Chevron oil spill whips up political firestorm

Chevron is witnessing the wrath of the Brazilian government after its second oil spill with criminal prosecutions likely against senior Chevron staff who have been barred from leaving the country.

The company was responsible for about a 2,400 barrels leak in the Frade field off the coast of Rio de Janeiro last November and further small leakages this year.

A Brazilian federal prosecutor has filed criminal charges against Chevron, Transocean and 17 employees with very significant prison terms – up to 31 years – possible. That follows hard on the heels of a $11 billion civil suit against Chevron and rig operator Transocean.

Chevron has retaliated against the moves with a strongly-worded release. “These charges are outrageous and without merit. Once all the facts are fully examined, they will demonstrate that Chevron and its employees responded appropriately and responsibly to the incident … There is no technical or factual evidence demonstrating any willful or negligent conduct by Chevron or its employees.”

The moves are putting the willies up other foreign operators in the region who are already confined to the less juicy fields, dominated by state-run Petrobras. If carried through, criminal prosecutions and massive fines would make oil prospecting even more state dominated at a time when Brazil urgently needs to bring in more foreign monies to maintain its ambitious oil investment plans.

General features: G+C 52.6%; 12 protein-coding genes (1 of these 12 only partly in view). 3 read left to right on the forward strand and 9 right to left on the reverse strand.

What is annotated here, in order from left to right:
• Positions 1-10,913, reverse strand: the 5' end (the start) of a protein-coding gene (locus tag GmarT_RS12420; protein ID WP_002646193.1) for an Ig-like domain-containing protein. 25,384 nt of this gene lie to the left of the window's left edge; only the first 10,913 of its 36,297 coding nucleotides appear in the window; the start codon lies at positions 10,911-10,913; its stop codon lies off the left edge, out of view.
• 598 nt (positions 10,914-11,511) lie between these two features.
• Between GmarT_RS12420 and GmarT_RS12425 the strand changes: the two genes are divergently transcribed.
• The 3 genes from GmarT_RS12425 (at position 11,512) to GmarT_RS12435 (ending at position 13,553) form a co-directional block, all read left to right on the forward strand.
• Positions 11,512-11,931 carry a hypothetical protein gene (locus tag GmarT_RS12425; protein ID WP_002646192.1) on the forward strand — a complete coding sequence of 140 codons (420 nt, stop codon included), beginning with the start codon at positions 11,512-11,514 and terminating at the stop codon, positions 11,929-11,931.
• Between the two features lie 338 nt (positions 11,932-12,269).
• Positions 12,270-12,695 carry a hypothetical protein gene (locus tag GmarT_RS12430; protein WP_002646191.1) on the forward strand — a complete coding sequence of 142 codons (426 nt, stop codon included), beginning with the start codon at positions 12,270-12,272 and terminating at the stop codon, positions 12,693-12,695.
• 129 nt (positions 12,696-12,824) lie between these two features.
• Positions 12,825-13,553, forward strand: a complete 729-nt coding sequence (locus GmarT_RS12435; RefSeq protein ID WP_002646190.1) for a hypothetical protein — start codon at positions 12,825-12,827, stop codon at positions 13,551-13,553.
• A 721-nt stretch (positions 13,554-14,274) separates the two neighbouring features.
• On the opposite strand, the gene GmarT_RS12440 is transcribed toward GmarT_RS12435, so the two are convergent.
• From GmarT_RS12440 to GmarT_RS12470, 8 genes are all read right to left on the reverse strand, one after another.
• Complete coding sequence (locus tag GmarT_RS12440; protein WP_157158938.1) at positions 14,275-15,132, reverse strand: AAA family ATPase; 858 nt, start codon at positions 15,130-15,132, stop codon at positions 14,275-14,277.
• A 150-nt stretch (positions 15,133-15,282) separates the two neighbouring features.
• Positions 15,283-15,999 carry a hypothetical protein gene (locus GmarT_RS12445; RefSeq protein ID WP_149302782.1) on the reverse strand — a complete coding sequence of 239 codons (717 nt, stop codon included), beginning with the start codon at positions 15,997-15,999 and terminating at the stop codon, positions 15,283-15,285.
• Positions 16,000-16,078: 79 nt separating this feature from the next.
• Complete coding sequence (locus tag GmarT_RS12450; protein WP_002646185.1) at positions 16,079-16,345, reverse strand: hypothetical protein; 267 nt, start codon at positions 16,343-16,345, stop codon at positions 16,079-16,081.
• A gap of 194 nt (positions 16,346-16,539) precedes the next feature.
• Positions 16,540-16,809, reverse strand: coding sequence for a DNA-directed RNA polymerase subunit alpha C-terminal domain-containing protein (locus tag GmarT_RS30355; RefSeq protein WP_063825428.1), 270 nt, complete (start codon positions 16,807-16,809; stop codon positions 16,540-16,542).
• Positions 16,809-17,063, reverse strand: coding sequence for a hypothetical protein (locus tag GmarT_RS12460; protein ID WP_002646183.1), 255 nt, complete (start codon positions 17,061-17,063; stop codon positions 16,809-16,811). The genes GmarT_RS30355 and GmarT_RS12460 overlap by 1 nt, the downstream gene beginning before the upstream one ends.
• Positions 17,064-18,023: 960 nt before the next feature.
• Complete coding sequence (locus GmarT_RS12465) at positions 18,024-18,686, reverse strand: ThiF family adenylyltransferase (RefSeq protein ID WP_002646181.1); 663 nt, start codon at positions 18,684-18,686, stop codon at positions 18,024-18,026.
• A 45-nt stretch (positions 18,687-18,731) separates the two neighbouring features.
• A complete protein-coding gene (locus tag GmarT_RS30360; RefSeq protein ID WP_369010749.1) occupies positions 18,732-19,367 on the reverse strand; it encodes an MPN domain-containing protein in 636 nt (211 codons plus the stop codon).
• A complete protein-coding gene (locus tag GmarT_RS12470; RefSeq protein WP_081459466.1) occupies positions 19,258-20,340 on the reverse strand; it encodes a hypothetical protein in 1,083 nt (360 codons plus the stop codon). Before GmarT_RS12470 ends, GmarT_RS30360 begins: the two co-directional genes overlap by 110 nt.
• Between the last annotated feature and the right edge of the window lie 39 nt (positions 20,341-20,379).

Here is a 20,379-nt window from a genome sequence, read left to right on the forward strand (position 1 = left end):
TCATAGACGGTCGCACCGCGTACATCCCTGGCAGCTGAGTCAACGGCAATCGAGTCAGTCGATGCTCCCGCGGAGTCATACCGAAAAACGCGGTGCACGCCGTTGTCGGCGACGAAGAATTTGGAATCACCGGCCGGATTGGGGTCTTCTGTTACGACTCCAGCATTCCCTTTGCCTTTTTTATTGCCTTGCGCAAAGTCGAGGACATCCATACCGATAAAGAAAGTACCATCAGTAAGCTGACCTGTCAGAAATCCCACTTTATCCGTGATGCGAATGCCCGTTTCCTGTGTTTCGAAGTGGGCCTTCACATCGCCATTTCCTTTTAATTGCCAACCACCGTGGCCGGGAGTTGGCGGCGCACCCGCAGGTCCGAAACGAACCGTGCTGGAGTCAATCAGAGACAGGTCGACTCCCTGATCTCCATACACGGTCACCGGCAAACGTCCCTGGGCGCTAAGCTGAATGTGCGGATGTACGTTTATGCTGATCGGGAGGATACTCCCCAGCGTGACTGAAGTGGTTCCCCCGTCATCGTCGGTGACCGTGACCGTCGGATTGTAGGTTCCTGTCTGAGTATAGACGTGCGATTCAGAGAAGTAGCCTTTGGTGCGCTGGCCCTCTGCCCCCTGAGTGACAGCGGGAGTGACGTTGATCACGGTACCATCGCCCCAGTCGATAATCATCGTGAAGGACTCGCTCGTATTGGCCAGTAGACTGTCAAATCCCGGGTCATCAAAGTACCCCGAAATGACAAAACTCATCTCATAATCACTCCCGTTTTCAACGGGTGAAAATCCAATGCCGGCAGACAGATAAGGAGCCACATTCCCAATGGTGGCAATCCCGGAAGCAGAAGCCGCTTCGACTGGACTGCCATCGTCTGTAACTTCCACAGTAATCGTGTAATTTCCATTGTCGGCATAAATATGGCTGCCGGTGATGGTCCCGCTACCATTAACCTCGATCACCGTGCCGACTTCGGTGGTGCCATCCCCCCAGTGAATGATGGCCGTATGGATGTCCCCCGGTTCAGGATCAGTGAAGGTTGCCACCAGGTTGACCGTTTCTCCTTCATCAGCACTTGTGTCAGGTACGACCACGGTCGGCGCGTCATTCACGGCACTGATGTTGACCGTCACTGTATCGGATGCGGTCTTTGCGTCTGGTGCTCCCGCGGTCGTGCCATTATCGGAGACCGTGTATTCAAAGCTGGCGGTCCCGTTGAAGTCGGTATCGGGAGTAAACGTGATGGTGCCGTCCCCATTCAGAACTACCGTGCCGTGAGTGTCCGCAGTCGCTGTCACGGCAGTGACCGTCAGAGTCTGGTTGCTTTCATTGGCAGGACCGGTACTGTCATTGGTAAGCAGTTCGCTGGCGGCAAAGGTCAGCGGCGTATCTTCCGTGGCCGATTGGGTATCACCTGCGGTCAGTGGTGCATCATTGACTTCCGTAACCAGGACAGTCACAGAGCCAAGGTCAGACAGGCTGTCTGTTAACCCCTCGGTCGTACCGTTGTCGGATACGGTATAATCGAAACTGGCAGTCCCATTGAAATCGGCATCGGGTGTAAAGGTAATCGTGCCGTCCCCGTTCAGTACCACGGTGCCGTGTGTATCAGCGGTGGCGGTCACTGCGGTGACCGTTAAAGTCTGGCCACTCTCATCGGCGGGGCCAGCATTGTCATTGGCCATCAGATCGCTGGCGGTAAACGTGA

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I've been researching and writing on Brazilian financial markets, industry and economy since 2006 for a wide range of specialist media, consultancies and investors. Before that I spent over 10 years in London and New York writing for and editing magazines and journals dedicated to finance, investment and economics in developing markets, mostly for the Euromoney Institutional Investor group and Thomson Financial. Areas of coverage Below are samples of areas that I cover and some of the common themes that I investigate. Capital markets BM&FBovespa markets *capital raising trends: via equities (IPOs and secondary issuance), debt and loans *the asset management industry: legislation and coverage of the key hedge, pension and investment funds * corporate governance: how the regulator is seeking to strengthen best practice and limitations * debt markets: the nascent corporate markets, attempts to boost liquidity and new insturments. * private equity market: why this market has been so successful, who’s involved. *electronic, high frequency trading and alternative trading platforms: what does the future hold? Banking *credit: the growth of consumer and business credit and competition between banks and models *Public versus private: the role and market share of public and private sector banks and the politicization of the industry * internationalization: which Brazilian banks are expanding overseas and where * investment banking: the growth of the domestic market and who’s winning which mandates *regional banks and development banks: what role they play in the industry and how they compete Mining *licensing: the complex process of obtaining environmental, water, land and operating licenses at a state and federal level. * capacity: the feasibility and sustainability of capacity increases * financing: how miners are raising finance in Brazil and abroad *competition: the interplay Vale, MMX and junior miners *logistics: rail, road and port connections Oil and gas: the fund raising issues related to the massive of pre-salt (link) Multilatinas: Who are they and how and where they are expanding Meatpacking: Are debt burdens sustainable, what are the different business models for areas such as branding and distrbution Agriculture: How are farms consolidating, what are environmental risks, how can foreign investors be involved. IT and software: Can Brazil take on India and build a viable long-term IT industry? For more information on clients and work, please see the media and consultancy sections.
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